Do you own a desktop? The original form of personal computer, desktops have remained relevant due to their excellent value for money. Out of all the different types of PC you can get these days, you won’t get better specs and performance than a desktop.
A desktop PC is great for a range of purposes. They are incredibly reliable for office work; if you’re in any of the creative industries – such as video post-production, graphic design, architecture, etc. – then you’ll likely do most of your work on a desktop, due to the performance demands. Gaming is another great reason to have a desktop PC over a laptop or a tablet, for example, because the hardware requirements for gaming tends to be quite high – you need a high-end CPU and a good graphics card to support high-end games.
Most IT support companies will recommend the user of desktop PCs for work. For instance, TechQuarters, who provide IT support North London businesses have been relying on for many years, generally recommend desktops due to the fact that they can be upgraded relatively easily.
Tablets and laptops, which have been steadily growing in popularity compared with desktops, are all-in-one units which usually have soldered parts and sealed enclosures, meaning they are difficult – and often impossible – to upgrade.
On the other hand, if you have a desktop, there’s a high probability that most components will be upgradable. So, which components of a desktop PC can you upgrade, and which should you upgrade?
- Hard Drive
Every desktop – and indeed, every PC – has an internal storage drive. The hard drive is the place where the operating system of your PC, as well as all the applications and programs, files such as documents, photos, and music, and any games you might have installed on your PC. In order to run or bring up any of these things, your PC has to load it up from the hard drive – this involves your CPU reading your hard drive. How long it takes your PC to open up a program or file is called the load time; and this applies to your operating system, which means when you turn on your PC, your operating system will take some time to load up.
The better your hard drive is, the quicker it will load programs and times, and the shorter your load times will be. So, if you replace your hard disk drive (HDD) with a solid state drive (SSD), your PC will be able to read and write data quicker (owing to the fact that SSDs are much faster), which means it will load up programs and files quicker, making your PC faster.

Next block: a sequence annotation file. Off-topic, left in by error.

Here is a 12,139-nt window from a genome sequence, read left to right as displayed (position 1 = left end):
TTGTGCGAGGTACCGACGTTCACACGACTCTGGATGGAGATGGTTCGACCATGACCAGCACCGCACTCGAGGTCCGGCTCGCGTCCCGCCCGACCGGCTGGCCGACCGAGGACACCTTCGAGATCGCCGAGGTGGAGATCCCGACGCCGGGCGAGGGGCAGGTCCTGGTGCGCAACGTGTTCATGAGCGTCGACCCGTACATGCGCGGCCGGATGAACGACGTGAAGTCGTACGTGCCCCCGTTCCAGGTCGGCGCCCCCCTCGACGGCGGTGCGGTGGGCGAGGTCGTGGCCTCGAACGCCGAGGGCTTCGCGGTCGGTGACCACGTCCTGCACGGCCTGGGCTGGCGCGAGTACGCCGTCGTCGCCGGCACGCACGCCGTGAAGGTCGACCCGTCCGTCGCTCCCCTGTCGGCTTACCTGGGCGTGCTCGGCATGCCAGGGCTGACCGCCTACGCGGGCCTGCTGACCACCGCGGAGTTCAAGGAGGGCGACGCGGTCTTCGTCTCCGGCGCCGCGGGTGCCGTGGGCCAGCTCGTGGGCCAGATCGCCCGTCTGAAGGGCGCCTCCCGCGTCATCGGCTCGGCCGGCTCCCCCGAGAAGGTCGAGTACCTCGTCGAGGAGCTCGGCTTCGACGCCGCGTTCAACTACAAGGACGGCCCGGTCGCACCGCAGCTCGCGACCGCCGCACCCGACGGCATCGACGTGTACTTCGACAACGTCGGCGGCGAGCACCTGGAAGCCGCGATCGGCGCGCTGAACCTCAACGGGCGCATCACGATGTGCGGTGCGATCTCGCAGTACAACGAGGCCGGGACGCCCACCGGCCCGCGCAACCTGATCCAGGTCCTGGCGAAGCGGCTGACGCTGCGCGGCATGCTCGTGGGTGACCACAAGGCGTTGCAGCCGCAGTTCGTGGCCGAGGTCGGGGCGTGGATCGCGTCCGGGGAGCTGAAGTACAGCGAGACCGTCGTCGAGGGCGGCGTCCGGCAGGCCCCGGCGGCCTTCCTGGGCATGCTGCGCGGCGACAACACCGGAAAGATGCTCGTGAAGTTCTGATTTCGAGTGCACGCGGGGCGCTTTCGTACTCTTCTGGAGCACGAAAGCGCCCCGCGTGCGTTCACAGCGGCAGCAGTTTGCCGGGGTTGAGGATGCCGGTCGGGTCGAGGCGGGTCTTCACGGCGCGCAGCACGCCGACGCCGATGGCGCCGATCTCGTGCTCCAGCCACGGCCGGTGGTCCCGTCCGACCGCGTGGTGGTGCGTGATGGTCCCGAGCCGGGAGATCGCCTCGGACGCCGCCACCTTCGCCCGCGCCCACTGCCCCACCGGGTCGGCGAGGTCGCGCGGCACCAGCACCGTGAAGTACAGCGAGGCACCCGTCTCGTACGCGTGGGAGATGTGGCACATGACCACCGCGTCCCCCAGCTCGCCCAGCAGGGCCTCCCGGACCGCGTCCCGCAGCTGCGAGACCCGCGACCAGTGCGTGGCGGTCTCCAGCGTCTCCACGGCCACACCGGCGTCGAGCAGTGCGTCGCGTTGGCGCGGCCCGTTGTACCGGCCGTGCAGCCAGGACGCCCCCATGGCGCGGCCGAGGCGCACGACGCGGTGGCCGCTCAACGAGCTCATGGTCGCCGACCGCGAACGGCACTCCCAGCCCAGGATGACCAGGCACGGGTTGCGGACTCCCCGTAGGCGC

As mentioned above, computers rely on being able to read and write data in order to execute the various processes. For instance, to load up an application, your PC needs to read the hard drive, and for that app to operate, the app needs to be able to write, store, and access data; but in this case, it doesn’t do this on the hard drive, it does this on the Random Access Memory (RAM).
The more RAM there is on a PC, the more data can be stored on it, which means the more processes can be executed simultaneously. The great thing is that RAM can be easily upgraded. RAM units are chips that simply slot into the motherboard – so all you need to be is unclip it, remove from the motherboard, and slot in a larger RAM unit.
Your Central Processing Unit (CPU) is the core of your PC – it is the computer within your computer that executes all the functions that your PC needs to operate. Upgrading your CPU is a surefire way of boosting the overall power of your desktop; however, you need to make sure that the new CPU is compatible with the motherboard of your PC.
As the CPU is responsible for executing every single process on your PC, a more powerful CPU can execute more tasks simultaneously, meaning you can perform more heavy duty activity on your PC, such as intense gaming, graphic design and 3D modelling, and editing large video files (such as 4K footage).